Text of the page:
"Both offshore flights gave us a wealth of new information that the team is now busy analysing and applying to making system improvements."
The alignment between flight simulation and performance also validated Makani’s models, Felker added, and affirmed its decision to use them to develop further system changes.
Felker and his team will return to the Metcentre site off Norway in 2020 for longer test flights using a "lighter touch" from the monitoring team.
While the kite flies following the custom flight controller software, the team’s engineers will monitor the data and can command the flight. Makani wants less input from its engineers next time.
The manufacturer will also focus on flying in a range of conditions and perfecting remote operations and landing.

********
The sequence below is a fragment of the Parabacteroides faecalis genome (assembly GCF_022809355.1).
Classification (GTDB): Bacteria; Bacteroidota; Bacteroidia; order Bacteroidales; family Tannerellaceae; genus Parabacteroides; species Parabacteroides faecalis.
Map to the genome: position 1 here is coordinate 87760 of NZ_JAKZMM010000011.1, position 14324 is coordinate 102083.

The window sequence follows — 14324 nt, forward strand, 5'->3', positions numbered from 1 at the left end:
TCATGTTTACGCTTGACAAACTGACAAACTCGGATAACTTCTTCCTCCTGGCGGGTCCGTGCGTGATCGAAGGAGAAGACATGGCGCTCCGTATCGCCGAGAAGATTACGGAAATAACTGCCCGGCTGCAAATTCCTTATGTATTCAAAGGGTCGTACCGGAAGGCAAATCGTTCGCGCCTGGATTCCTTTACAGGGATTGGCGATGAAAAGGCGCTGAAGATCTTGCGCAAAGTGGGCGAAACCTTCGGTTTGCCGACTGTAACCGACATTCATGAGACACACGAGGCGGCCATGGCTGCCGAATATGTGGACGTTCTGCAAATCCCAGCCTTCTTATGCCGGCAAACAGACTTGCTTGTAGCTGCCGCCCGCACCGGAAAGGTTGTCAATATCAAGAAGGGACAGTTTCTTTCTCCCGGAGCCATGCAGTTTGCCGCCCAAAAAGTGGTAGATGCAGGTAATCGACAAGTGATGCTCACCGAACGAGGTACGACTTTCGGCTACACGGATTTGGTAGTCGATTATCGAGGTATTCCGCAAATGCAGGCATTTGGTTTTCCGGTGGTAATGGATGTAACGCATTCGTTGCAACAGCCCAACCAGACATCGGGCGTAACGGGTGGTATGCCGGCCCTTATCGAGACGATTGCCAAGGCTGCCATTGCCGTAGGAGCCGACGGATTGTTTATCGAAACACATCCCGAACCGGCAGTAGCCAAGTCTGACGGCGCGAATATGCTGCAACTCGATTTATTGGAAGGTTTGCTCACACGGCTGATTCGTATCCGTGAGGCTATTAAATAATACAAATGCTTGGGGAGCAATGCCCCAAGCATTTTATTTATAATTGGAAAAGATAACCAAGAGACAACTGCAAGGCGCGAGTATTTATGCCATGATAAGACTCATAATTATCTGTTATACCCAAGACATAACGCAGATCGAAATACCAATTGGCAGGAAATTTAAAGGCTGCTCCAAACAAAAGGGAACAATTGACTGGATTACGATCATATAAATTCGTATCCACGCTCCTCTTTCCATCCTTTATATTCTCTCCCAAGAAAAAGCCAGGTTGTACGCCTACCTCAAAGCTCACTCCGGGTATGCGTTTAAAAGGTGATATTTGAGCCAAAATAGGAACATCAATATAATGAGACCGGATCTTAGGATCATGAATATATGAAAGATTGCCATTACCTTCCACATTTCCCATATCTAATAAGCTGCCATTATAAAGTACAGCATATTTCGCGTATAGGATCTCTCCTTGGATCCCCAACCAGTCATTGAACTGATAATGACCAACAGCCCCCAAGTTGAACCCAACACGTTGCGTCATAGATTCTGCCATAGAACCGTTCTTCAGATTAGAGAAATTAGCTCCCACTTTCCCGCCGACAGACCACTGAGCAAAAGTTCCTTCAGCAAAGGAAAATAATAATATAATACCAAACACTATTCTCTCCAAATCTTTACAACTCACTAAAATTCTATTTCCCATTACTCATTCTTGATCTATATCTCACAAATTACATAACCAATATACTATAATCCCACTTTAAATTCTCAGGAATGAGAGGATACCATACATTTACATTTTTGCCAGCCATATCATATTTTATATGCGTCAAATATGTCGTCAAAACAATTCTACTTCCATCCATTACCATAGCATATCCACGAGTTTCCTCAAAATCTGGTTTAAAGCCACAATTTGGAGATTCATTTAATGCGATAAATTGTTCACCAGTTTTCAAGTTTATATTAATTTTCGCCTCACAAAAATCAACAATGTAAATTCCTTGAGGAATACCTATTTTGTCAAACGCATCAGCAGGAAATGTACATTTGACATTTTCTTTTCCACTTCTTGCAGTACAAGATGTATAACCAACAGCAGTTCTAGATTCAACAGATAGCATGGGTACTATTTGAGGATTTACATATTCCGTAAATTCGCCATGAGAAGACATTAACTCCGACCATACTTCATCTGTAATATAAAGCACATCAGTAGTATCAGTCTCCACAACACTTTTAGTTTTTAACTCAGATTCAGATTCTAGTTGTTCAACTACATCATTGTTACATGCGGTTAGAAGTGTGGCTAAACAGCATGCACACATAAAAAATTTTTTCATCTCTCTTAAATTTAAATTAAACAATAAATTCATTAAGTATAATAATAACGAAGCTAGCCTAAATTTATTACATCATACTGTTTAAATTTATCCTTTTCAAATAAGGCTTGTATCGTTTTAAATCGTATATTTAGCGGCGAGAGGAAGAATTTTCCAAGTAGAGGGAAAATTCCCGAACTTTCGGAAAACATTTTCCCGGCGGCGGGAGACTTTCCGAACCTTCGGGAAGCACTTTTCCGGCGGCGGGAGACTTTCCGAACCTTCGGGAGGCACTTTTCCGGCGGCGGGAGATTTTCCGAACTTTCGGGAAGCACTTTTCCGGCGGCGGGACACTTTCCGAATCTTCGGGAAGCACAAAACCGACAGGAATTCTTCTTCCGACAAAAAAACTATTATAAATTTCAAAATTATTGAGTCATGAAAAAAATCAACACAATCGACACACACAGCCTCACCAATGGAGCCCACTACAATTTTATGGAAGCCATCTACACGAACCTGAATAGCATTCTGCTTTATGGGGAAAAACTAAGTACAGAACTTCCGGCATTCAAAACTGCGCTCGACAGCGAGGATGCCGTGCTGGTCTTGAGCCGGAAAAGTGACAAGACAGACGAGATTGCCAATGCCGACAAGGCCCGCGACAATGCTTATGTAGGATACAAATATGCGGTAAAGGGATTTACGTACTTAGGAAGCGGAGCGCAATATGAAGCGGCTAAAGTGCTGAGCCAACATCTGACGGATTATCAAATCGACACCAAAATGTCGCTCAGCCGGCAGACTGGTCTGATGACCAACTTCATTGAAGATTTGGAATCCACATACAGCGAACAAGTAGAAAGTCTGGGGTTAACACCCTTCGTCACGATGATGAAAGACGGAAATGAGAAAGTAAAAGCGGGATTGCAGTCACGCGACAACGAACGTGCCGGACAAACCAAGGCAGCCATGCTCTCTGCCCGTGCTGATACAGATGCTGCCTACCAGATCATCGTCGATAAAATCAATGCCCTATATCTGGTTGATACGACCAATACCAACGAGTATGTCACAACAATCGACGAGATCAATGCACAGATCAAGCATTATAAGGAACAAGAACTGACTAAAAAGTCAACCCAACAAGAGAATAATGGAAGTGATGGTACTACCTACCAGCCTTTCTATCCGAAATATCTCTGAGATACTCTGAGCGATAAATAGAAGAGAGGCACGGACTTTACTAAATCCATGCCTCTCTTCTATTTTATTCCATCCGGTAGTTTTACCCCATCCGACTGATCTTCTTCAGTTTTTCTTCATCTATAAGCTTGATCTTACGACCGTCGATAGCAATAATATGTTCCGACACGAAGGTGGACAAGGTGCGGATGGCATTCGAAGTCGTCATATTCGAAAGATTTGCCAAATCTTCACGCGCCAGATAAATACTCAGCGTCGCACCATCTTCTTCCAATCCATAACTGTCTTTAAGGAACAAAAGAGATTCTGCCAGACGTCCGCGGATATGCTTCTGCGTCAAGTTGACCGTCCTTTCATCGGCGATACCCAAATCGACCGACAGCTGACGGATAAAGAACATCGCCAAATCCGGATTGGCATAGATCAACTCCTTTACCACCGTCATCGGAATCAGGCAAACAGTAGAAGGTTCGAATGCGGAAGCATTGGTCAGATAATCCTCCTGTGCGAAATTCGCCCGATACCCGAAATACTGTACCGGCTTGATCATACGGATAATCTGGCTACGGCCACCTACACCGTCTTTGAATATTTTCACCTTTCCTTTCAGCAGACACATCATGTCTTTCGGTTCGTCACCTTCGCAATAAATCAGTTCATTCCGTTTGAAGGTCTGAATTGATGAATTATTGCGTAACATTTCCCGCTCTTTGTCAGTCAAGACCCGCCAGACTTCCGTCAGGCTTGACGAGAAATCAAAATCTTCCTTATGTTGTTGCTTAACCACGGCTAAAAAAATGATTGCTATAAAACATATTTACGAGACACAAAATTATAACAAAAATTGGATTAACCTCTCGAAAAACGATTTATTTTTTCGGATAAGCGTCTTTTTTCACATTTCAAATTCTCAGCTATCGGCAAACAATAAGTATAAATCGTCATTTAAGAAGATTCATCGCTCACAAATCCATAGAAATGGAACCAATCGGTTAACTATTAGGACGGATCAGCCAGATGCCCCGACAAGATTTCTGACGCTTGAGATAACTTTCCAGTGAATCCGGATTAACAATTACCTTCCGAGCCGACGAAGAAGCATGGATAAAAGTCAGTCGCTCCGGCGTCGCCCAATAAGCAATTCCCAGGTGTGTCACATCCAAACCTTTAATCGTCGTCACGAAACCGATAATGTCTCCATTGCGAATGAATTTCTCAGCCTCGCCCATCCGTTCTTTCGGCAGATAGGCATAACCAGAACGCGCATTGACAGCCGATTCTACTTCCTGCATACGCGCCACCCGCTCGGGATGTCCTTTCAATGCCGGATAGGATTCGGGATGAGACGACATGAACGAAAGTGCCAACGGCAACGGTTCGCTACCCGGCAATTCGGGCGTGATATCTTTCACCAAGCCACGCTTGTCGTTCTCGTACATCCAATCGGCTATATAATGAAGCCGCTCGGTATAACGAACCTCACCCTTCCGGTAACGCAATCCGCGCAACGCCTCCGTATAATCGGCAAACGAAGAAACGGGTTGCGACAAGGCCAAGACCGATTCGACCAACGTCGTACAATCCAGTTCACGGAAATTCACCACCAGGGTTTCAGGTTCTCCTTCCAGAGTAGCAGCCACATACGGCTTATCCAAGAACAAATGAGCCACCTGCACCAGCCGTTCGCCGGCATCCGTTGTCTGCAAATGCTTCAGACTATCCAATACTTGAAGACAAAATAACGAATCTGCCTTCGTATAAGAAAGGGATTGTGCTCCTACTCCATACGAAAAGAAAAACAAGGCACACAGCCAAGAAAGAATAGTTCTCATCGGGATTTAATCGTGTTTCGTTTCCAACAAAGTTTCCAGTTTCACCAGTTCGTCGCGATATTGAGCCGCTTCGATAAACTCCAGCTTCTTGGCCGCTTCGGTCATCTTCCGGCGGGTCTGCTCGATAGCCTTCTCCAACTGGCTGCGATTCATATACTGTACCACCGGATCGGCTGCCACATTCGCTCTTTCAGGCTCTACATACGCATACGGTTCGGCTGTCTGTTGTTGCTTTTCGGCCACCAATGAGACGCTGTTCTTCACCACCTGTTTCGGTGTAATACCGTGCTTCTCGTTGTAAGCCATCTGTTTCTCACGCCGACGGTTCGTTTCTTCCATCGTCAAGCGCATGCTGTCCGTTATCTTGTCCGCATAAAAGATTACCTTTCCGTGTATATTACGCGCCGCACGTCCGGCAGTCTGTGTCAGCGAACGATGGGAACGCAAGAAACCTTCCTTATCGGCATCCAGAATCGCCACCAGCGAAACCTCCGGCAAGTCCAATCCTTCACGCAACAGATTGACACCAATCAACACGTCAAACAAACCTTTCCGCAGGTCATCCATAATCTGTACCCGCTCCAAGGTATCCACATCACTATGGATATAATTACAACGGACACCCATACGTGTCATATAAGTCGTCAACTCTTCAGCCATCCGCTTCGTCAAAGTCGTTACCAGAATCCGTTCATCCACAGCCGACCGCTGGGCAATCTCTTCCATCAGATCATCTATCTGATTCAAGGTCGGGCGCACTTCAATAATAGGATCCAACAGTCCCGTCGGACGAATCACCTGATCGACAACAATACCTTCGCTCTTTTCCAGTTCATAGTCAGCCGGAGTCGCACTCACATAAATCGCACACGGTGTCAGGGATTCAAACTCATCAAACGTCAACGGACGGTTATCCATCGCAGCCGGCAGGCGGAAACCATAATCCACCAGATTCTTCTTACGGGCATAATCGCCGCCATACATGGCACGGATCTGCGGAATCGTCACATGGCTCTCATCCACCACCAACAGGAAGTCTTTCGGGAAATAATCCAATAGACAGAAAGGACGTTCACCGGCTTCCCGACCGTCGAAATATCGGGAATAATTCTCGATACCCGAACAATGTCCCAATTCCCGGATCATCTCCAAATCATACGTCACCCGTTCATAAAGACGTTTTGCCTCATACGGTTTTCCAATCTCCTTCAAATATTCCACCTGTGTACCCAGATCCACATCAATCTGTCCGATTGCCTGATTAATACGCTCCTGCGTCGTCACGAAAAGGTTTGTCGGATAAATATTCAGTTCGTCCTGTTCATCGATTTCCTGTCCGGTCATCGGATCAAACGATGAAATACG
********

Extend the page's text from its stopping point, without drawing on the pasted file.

Eventually, Felker believes kite power arrays on a power plant scale — as with traditional offshore wind farms — will be built. "There are cost advantages to clusters," he said.
"Initially, we would space the kites at slightly greater distances than the tether link's radius, but over time as the flight control software improves, they could be closer together."
He does not believe co-location alongside more conventional offshore wind farms — whether on fixed-bottom or floating foundations — would make sense, however.
"The existing technology is providing an excellent economic performance in shallower waters, so we don’t see a need for co-location," Felker added.
Makani’s Norwegian tests were carried out in 220-metre deep waters inaccessible to fixed-bottom foundations — indicating the depth the manufacturer would eventually target with its design.
Deployment in regions without the large harbours or quayside ports associated with conventional offshore wind would also make sense, Felker said.
Commercial deployment is a long way off though. "It’s early. But if we can deliver a disruptively lower LCOE with our kite system, we can unlock the enormous, full potential of floating offshore wind," he added.